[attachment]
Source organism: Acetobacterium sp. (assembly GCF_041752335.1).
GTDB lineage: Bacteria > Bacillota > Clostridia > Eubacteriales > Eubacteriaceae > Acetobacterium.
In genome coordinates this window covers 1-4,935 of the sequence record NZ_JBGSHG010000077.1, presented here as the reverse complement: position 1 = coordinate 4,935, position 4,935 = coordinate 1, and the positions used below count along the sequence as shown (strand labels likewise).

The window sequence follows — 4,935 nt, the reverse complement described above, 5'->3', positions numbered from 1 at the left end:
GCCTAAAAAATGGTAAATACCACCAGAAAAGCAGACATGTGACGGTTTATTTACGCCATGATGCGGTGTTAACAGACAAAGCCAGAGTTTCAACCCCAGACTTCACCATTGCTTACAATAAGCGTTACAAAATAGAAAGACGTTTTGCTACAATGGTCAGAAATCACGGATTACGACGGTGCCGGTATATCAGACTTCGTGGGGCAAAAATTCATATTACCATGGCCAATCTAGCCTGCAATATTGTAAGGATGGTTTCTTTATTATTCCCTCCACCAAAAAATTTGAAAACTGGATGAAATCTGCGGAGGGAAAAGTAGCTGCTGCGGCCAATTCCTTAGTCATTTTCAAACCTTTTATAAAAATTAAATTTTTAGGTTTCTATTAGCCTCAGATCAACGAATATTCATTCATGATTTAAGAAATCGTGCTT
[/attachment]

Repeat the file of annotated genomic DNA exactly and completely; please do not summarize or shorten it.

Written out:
Source organism: Acetobacterium sp. (assembly GCF_041752335.1).
GTDB lineage: Bacteria > Bacillota > Clostridia > Eubacteriales > Eubacteriaceae > Acetobacterium.
In genome coordinates this window covers 1-4,935 of the sequence record NZ_JBGSHG010000077.1, presented here as the reverse complement: position 1 = coordinate 4,935, position 4,935 = coordinate 1, and the positions used below count along the sequence as shown (strand labels likewise).

The window sequence follows — 4,935 nt, the reverse complement described above, 5'->3', positions numbered from 1 at the left end:
GCCTAAAAAATGGTAAATACCACCAGAAAAGCAGACATGTGACGGTTTATTTACGCCATGATGCGGTGTTAACAGACAAAGCCAGAGTTTCAACCCCAGACTTCACCATTGCTTACAATAAGCGTTACAAAATAGAAAGACGTTTTGCTACAATGGTCAGAAATCACGGATTACGACGGTGCCGGTATATCAGACTTCGTGGGGCAAAAATTCATATTACCATGGCCAATCTAGCCTGCAATATTGTAAGGATGGTTTCTTTATTATTCCCTCCACCAAAAAATTTGAAAACTGGATGAAATCTGCGGAGGGAAAAGTAGCTGCTGCGGCCAATTCCTTAGTCATTTTCAAACCTTTTATAAAAATTAAATTTTTAGGTTTCTATTAGCCTCAGATCAACGAATATTCATTCATGATTTAAGAAATCGTGCTT